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Overwhelming Pubilc Support for saving England's Mills revealed

Leigh Spinners Mill, Lancashire
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England’s textile mills, once the workshop of the world, were the original Northern Powerhouse. They define the landscape of the North of England, yet hundreds of historic mill buildings stand empty and neglected.

A new report published today reveals that Greater Manchester alone has lost almost half of its mills since the 1980s.

Historic England and YouGov asked the public for their opinions and found that 90% of adults in England believe that historic mills are an important part of the country’s heritage, story and character and 85% do not want to see historic mills demolished and replaced.

Also published today is a study, commissioned by Historic England and produced by Cushman & Wakefield, which explores viable new uses for old mills across the North West.

Catherine Dewar, Historic England’s Planning Director in the North West said: “With their ability to accommodate wonderful homes, workplaces and cultural spaces, our historic mill buildings deserve a future and should not be destroyed. They helped make us who we are in the north of England and have a profound impact on the physical and cultural landscape.

Mills have so much to offer in terms of space, character and identity. By shining a light on successful regeneration projects, we hope to inspire others to recognise the potential of our former industrial buildings and start a conversation about their future.”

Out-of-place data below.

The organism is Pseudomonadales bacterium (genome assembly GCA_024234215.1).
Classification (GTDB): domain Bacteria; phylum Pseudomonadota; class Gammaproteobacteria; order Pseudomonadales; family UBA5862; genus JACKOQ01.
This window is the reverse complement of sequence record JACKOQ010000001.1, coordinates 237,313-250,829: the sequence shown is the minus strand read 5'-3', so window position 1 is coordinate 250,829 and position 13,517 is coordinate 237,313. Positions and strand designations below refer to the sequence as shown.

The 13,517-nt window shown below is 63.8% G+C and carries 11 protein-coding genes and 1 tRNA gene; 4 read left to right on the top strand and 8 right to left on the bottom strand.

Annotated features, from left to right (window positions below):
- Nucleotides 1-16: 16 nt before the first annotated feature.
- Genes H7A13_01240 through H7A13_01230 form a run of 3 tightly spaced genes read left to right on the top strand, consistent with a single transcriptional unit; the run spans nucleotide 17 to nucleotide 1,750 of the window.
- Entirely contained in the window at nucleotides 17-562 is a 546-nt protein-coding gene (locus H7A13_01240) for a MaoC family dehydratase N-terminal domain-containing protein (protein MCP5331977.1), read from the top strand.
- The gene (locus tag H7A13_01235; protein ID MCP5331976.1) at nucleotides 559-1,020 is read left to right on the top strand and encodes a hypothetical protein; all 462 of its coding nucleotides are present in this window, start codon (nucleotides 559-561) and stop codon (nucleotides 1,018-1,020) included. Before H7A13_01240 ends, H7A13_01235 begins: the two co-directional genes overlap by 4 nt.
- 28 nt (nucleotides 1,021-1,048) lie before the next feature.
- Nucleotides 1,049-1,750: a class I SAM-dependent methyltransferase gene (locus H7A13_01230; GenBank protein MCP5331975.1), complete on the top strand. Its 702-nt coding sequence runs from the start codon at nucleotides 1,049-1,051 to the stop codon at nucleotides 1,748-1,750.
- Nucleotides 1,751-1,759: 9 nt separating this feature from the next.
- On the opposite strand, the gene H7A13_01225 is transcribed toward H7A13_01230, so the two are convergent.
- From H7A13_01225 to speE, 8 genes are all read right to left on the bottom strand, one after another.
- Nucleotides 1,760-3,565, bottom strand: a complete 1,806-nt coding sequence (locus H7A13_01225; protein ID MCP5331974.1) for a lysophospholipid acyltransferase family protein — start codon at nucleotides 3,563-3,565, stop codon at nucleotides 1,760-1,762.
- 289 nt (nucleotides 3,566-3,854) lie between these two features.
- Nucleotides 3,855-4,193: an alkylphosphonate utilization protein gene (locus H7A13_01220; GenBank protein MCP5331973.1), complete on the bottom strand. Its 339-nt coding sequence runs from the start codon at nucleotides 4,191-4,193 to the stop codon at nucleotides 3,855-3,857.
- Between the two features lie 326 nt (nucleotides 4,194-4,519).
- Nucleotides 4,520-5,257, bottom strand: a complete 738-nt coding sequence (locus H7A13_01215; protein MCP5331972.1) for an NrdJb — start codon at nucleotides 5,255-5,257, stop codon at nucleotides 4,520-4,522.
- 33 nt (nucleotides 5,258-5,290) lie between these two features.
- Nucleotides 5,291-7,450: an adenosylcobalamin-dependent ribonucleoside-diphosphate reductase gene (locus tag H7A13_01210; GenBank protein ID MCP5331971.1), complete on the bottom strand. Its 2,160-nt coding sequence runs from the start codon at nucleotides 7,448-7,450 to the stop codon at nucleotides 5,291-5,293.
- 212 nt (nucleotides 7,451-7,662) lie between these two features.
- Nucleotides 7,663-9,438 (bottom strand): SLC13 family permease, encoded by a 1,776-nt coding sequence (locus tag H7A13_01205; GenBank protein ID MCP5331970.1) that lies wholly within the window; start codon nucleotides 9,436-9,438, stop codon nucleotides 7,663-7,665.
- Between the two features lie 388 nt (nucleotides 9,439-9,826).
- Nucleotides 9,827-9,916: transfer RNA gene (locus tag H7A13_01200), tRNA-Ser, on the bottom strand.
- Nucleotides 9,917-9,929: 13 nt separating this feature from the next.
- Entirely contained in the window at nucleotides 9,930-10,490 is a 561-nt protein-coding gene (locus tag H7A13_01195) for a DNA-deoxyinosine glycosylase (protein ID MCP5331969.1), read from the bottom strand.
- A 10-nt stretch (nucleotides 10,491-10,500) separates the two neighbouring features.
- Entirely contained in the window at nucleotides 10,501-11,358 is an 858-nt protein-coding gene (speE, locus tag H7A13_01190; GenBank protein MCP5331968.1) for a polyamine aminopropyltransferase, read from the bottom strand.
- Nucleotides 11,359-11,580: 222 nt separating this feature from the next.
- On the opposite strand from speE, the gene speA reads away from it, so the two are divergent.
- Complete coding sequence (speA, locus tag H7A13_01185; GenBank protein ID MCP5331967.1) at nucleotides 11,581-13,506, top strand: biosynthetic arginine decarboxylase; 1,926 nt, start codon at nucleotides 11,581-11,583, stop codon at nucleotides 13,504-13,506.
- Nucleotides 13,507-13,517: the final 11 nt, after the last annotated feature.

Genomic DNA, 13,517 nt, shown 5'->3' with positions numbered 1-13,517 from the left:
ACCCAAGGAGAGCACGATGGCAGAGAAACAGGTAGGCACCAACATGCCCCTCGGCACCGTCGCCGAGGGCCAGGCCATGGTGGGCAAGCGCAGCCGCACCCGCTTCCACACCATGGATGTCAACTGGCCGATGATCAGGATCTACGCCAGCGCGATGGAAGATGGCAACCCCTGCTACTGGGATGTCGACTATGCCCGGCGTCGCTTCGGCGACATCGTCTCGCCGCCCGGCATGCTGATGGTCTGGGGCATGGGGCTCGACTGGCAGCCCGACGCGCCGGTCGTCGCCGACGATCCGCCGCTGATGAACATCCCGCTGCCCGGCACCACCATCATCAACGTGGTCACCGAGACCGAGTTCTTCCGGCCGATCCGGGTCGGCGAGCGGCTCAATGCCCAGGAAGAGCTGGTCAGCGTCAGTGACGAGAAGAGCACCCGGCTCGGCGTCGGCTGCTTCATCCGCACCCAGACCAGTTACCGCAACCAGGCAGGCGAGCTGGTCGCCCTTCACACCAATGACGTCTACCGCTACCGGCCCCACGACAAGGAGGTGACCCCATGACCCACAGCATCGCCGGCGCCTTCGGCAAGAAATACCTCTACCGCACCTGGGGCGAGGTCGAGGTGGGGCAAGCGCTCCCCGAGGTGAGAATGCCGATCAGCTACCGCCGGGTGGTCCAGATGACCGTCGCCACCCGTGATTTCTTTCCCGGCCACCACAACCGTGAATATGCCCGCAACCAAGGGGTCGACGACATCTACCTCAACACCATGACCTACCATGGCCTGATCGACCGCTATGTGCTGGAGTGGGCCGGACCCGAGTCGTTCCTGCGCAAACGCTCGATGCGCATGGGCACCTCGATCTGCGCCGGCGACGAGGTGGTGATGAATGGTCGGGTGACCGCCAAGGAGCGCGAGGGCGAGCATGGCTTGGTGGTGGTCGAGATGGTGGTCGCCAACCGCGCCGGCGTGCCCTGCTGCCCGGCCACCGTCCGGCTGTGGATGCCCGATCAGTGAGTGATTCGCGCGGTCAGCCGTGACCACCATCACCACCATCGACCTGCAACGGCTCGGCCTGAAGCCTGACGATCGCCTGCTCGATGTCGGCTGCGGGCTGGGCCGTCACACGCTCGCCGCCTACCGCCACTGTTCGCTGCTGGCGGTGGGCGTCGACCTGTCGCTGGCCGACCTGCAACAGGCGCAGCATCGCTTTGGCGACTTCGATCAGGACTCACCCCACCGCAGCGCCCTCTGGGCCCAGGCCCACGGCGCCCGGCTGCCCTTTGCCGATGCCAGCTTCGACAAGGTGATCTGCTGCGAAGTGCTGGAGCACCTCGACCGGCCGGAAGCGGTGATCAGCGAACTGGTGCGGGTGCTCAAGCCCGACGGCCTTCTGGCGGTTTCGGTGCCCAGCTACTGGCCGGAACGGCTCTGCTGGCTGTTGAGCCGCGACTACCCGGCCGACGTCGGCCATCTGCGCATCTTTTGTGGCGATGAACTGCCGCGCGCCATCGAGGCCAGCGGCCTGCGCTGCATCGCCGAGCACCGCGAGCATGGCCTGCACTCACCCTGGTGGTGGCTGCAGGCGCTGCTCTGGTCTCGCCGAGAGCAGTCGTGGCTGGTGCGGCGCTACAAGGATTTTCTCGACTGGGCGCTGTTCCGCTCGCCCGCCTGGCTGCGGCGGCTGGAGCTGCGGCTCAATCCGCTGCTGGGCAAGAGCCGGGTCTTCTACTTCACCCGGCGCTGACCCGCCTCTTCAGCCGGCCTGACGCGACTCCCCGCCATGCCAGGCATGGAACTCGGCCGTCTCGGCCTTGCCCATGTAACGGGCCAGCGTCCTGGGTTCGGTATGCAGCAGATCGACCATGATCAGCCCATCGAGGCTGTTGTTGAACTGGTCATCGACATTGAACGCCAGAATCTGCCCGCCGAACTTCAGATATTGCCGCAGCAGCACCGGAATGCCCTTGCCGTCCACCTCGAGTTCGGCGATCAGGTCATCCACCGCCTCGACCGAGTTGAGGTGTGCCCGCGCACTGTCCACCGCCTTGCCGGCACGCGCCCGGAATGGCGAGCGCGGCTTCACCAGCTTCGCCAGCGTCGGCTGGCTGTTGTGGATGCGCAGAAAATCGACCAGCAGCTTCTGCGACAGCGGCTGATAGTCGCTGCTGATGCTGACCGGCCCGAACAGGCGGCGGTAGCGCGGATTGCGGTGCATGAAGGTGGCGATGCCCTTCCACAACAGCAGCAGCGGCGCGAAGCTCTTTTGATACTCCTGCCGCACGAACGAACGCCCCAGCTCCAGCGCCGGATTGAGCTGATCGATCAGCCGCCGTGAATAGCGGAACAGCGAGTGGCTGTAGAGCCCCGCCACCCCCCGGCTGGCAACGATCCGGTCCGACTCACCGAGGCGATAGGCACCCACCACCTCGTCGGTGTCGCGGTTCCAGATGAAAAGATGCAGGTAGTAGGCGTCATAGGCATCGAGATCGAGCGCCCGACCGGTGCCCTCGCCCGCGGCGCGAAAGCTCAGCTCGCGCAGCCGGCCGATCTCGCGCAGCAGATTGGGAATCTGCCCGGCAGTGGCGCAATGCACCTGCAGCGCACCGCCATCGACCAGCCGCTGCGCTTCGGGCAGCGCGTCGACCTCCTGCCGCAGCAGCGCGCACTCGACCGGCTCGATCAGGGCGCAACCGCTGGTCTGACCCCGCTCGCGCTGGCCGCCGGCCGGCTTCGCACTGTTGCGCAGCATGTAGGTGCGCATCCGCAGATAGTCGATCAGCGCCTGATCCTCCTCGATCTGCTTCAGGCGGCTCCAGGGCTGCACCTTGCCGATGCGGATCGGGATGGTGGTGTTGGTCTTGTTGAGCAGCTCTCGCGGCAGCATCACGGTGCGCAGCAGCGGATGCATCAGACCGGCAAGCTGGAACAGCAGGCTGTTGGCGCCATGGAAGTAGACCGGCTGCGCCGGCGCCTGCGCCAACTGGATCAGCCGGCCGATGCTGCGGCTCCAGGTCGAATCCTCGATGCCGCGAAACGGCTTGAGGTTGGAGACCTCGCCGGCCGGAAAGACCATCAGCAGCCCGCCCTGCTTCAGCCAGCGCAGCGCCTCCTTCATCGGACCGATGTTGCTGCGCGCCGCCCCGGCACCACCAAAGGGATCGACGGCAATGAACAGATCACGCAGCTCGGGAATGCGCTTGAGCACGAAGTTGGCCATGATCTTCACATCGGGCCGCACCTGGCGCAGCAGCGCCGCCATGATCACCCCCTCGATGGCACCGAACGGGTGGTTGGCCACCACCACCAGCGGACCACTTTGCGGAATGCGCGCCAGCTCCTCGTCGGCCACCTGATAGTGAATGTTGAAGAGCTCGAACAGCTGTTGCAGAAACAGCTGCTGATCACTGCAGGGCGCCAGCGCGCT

Stephen Miles, Partner, Development & Planning at Cushman & Wakefield said: “This report underlines the scale of the potential for re use of redundant textile mills across the North West and also the opportunity for public and private sectors to work together to drive the agenda forward”

Losing our mills



A report by the University of Salford, funded by Historic England, has today revealed that nearly half of Greater Manchester’s historic mills (45%) have been destroyed since the 1980s. Salford is the borough which has lost the most, with 66% lost over the last 30 years.

There is calculated to be 1,996,597 square metres of vacant floor space in textile mills across Greater Manchester and Lancashire - equivalent to 25,000 new homes. Historic England believes that mills can and should accommodate the North West’s growth needs. Mill buildings are also distinctive, character-filled places which offer a connection between past and future generations.

Grant for Leigh Spinners mill



Historic England today announced a grant of £252,000 to Leigh Spinners mill in Lancashire. Leigh Spinners was one of the last great textile mills to be built in the UK. It is one of the largest and most complete mills remaining in Greater Manchester and is ripe for redevelopment.

The Preservation Trust, which owns the steam engine and engine house, is in the process of securing match-funding so that, using Historic England’s expertise, vital roof repairs can be started to ensure the Grade II* listed building is wind and watertight and fit for future use.

Finding new uses for old mills



Mill buildings can once again be powerhouses for growth in the 21st century.

Successful conversions demonstrate that mills have the capacity to accommodate new and exciting uses, attract investment in area-wide regeneration, create jobs and give rise to the homes and businesses of the future. They can also play a positive role in place-making and local identity, providing inspiring places for people to live, work and relax in.

Historic England’s new publication Engines of Prosperity: new uses for old mills focuses on the North West and showcases successfully repurposed textile mills alongside other potential mill conversion opportunities.

Historic England is seeking to galvanise owners and developers to fulfil the great potential our historic mills can offer and has invited representatives to Manchester’s beautifully converted Chorlton Mill on Wednesday. The North West publication is the second in the Engines of Prosperity series, and follows a 2016 study of West Yorkshire’s textile mills. Both reports were commissioned by Historic England and produced by Cushman & Wakefield and Lathams Architects.

 Visit Engines of Prosperity New Uses for Old Mills North West online to view the report



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